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Old 03-09-2009, 01:41   #1
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Windlass Clutch Is Slipping

lately my windless is slipping , I tried to fasten the clutch but I dont seem to be able to pull the anchor up.Maybe the clutch is worne down or grease/dirt got into to it.
I really dont know, because it is impossible to get the drum off.
I've put a pulley puller to work, but its so tight i'm affraid to break the drum.
Here are some pics.
http://www.uploadarchief.net/files/d...20dsc03473.jpg

http://www.uploadarchief.net/files/d...20dsc03474.jpg

Any thoughts anyone ?

Thanks alot
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Old 03-09-2009, 02:25   #2
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add some oil & then try

Just having done battle last week for two days in a confined space (aka chain locker) to remove my anchor winch (Simpson Lawrence Sprint 1500) I feel qualified to offer my 2d.

First off, visit the web & get internal drawings of parts of your winch. What brand is it? However, I think the general principles remain the same.

The rope drum should usually lift straight off the shaft to expose the upper half of the clutch that engages the chain gypsy when you tighten the top winch nut. This clutch half is held onto the shaft by two keyways. Your rope drum may have rusted / welded onto the upper clutch half which is secured by these keyways. Hence your immovable rope drum. The clutch halves are brass domes & will wear over time and need to be replaced if the gyspsy starts to slip under tension. If that slippage has been happening for a while and you have been overtightening the top nut, the rope drum could well have welded itself to the upper clutch dome.
If this is the case, you would be best to remove the entire winch including motor and go to a workshop to use a press. When my winch jammed because the main shaft bearing had got wet and rusted tight, it took 8tonnes of force to get the shaft out of the gear box.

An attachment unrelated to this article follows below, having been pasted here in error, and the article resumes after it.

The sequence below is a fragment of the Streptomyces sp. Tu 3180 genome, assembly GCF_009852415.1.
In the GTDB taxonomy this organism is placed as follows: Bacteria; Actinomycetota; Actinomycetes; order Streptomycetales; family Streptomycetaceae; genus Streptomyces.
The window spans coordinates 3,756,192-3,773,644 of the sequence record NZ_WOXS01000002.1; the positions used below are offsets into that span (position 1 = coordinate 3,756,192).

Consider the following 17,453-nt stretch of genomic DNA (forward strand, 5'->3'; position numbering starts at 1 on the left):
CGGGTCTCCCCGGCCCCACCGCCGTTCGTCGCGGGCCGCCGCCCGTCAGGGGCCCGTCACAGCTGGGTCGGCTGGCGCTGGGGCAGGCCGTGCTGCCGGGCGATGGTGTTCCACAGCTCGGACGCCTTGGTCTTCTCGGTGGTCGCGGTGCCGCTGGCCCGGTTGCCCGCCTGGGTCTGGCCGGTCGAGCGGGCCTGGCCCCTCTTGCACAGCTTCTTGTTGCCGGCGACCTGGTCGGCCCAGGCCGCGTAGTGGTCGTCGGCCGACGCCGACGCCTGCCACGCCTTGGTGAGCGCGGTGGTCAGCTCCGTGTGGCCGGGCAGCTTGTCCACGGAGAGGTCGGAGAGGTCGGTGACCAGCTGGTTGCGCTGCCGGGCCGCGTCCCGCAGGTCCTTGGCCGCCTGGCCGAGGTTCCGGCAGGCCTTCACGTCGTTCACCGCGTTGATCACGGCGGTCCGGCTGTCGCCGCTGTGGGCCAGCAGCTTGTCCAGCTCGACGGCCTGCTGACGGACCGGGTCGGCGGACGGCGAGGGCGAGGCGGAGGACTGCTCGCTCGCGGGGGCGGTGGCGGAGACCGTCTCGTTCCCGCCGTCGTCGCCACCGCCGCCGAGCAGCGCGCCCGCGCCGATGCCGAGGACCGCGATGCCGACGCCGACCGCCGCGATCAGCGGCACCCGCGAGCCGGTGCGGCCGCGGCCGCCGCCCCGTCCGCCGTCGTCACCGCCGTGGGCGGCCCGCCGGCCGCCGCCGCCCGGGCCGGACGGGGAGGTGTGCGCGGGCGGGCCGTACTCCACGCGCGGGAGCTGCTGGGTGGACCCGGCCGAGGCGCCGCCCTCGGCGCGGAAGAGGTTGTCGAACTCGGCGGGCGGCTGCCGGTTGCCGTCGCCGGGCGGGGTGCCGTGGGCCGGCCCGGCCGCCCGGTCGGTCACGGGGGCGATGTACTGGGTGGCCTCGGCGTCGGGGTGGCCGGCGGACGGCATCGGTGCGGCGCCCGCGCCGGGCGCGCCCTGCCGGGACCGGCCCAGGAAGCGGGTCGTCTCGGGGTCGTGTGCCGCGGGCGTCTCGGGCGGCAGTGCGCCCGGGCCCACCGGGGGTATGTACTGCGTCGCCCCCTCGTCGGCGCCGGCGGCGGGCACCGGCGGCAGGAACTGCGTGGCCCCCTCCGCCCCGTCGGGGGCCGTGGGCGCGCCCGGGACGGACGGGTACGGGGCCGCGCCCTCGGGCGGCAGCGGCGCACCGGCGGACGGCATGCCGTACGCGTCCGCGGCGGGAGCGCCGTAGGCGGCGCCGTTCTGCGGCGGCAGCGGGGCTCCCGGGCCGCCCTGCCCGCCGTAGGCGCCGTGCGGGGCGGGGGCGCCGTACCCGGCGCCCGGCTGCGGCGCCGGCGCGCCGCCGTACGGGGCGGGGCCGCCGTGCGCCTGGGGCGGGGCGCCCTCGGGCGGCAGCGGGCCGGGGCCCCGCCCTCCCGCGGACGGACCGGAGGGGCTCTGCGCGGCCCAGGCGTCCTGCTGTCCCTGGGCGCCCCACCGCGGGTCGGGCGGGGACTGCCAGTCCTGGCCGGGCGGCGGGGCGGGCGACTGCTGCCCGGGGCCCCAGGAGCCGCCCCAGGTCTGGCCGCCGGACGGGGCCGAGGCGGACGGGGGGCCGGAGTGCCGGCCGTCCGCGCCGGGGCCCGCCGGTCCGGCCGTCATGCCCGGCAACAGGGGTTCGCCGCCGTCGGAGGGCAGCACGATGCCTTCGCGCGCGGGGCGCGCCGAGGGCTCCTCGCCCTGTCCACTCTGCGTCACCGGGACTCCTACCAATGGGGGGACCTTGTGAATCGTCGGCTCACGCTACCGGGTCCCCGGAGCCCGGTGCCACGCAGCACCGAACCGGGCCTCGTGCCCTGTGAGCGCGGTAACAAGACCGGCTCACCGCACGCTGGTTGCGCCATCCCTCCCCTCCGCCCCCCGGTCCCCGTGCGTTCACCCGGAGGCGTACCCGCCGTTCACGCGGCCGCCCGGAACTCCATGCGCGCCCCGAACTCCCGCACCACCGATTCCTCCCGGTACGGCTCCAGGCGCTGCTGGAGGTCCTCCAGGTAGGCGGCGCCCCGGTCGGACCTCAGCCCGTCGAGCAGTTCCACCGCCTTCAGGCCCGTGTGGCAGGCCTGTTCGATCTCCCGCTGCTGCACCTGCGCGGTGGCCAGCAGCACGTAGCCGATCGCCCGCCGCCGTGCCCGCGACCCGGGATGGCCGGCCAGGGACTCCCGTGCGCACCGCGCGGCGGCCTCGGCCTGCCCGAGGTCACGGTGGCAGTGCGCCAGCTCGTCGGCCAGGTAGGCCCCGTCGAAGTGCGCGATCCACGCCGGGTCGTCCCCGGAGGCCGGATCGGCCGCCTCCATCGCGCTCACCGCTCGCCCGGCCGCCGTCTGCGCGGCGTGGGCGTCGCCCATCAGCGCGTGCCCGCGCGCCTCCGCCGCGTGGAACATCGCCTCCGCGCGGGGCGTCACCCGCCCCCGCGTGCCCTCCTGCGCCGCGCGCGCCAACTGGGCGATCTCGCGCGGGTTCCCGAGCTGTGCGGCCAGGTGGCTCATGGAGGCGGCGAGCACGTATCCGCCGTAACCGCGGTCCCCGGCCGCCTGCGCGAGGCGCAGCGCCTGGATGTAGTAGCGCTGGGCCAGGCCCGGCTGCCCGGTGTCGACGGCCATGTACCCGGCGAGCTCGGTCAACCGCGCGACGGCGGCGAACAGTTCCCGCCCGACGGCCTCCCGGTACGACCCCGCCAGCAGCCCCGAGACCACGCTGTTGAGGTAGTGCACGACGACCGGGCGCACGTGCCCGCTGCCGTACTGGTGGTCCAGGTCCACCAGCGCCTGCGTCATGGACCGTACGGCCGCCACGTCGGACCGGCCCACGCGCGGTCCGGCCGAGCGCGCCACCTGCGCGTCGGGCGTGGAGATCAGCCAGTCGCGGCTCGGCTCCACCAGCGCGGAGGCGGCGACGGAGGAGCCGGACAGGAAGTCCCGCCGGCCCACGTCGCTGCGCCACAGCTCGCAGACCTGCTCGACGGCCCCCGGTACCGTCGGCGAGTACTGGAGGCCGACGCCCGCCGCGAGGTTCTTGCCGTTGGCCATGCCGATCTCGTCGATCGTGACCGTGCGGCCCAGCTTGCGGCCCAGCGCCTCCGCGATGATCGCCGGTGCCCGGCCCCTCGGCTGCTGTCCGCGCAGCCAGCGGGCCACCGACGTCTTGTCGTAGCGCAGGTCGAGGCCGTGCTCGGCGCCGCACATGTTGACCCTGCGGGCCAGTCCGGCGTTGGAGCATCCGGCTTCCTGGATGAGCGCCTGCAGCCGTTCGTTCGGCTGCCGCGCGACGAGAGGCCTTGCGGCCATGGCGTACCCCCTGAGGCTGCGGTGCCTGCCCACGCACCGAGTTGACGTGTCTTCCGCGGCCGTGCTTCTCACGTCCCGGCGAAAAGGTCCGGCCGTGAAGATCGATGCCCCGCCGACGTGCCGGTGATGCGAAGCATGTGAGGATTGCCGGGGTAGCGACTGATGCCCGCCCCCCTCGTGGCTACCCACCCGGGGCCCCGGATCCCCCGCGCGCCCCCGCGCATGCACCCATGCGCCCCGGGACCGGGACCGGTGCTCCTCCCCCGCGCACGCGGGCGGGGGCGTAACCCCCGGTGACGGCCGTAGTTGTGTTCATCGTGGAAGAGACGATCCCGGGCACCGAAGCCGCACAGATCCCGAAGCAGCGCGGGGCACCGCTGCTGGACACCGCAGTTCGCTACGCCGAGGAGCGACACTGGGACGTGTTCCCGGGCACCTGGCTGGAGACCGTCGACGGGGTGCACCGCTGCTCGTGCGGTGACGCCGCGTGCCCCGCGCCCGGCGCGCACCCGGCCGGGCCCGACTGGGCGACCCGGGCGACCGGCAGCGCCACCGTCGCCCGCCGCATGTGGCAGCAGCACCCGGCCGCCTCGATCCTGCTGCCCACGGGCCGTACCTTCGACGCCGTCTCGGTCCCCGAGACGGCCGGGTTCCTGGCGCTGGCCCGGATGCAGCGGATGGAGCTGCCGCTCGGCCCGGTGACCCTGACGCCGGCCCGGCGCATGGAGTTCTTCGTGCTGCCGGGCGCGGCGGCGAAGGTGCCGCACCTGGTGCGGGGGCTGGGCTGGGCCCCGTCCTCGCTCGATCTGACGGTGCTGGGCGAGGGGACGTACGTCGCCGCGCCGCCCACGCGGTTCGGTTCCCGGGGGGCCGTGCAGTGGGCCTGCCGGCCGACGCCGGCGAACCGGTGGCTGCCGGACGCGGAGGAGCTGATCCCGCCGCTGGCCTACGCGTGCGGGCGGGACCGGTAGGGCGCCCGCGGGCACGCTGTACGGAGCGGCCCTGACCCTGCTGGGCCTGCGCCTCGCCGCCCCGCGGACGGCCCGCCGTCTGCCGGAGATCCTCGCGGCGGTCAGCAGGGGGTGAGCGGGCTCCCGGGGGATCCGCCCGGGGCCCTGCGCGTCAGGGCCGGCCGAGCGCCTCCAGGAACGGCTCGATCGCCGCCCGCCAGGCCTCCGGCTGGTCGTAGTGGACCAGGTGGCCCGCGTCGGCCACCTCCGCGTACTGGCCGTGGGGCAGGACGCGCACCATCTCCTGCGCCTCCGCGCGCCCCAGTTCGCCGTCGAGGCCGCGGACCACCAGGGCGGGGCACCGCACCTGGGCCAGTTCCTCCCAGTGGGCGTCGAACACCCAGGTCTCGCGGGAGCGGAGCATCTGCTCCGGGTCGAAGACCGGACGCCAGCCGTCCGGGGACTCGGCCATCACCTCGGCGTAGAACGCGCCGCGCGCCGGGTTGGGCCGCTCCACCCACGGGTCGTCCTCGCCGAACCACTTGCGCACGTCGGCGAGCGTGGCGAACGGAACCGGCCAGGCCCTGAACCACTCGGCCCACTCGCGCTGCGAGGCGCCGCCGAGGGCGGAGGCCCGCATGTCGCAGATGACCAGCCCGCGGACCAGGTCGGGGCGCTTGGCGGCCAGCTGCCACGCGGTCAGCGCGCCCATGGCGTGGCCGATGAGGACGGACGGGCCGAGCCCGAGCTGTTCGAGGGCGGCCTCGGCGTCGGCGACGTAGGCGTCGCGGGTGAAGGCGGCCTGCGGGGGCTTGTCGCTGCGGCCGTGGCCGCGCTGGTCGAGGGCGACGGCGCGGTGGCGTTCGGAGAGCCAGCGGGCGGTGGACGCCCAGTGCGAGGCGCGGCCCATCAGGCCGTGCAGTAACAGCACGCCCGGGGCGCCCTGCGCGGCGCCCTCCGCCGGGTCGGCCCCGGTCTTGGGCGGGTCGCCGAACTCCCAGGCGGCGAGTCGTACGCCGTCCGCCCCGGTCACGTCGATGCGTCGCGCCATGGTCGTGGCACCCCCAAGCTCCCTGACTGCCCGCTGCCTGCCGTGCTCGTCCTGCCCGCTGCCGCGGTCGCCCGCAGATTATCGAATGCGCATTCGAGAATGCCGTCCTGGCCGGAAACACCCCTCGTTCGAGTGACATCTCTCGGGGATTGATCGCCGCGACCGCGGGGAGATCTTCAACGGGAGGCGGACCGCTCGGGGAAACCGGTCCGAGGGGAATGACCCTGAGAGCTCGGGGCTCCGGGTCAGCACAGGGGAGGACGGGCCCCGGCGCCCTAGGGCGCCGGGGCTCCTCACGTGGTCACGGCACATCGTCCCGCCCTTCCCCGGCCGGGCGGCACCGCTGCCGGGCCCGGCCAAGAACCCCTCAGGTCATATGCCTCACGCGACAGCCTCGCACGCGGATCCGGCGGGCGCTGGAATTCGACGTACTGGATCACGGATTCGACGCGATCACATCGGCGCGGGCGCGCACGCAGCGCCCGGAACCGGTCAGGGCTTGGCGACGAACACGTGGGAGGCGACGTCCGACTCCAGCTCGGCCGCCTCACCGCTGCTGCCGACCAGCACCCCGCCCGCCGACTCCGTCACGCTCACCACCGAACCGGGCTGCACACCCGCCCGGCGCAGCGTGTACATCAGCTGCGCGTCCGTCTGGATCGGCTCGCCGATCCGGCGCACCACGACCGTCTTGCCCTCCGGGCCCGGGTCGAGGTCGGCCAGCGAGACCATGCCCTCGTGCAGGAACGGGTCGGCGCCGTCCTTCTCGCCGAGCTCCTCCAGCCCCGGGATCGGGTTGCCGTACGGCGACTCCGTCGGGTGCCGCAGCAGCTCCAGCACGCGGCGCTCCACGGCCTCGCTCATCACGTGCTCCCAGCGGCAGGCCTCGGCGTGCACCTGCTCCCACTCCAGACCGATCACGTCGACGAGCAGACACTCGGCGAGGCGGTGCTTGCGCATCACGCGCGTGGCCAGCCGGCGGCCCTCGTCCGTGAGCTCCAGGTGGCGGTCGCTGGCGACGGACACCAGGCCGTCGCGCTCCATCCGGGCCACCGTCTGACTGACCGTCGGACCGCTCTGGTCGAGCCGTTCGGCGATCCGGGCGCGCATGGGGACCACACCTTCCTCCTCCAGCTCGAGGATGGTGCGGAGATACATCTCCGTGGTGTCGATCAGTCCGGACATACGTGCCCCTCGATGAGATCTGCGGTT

Nigel Calder's book "Boat owners Manual" has a good section on anchor winches. No boat owner should be without that hefty tome on his floating shed IMHO

Good luck, dude.
PS I am off now to initiate some Pollywogs at a line crossing, just passing Karimata Islands off Kalimantan, Indonesia on a VERY slow rig tow to Cape Town.
Dr P
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Old 03-09-2009, 04:35   #3
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O boy, that doesn't sound good.
Now I know for sure only brutal force will get that winch going again.
I just hope I dont damage the rope drum.

But nevertheless , thank you very much for the input Paul.

Greetings
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Old 03-09-2009, 22:20   #4
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Try PB Blaster first. Give it a couple of days to work and put the gear puller on again. If that doesn't work, add heat: use heatgun (or propane torch) to heat up the drum. Whack the hot drum with a heavy plastic hammer (on top and sides) to help break it loose while keeping tension on with the puller. Put a good grease on the puller-threads, like copper-grease.

If that doesn't help... time to shop for a new one!

cheers,
Nick.
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Old 03-09-2009, 23:50   #5
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You know Nick, yesterday I already tried exactly everthing you summed up. I just dont like your last sentence

Maybe the manufacturer (lofrans Italy) will help me out , Ive sent them a email yesterday evening , hope they'll return me the favor.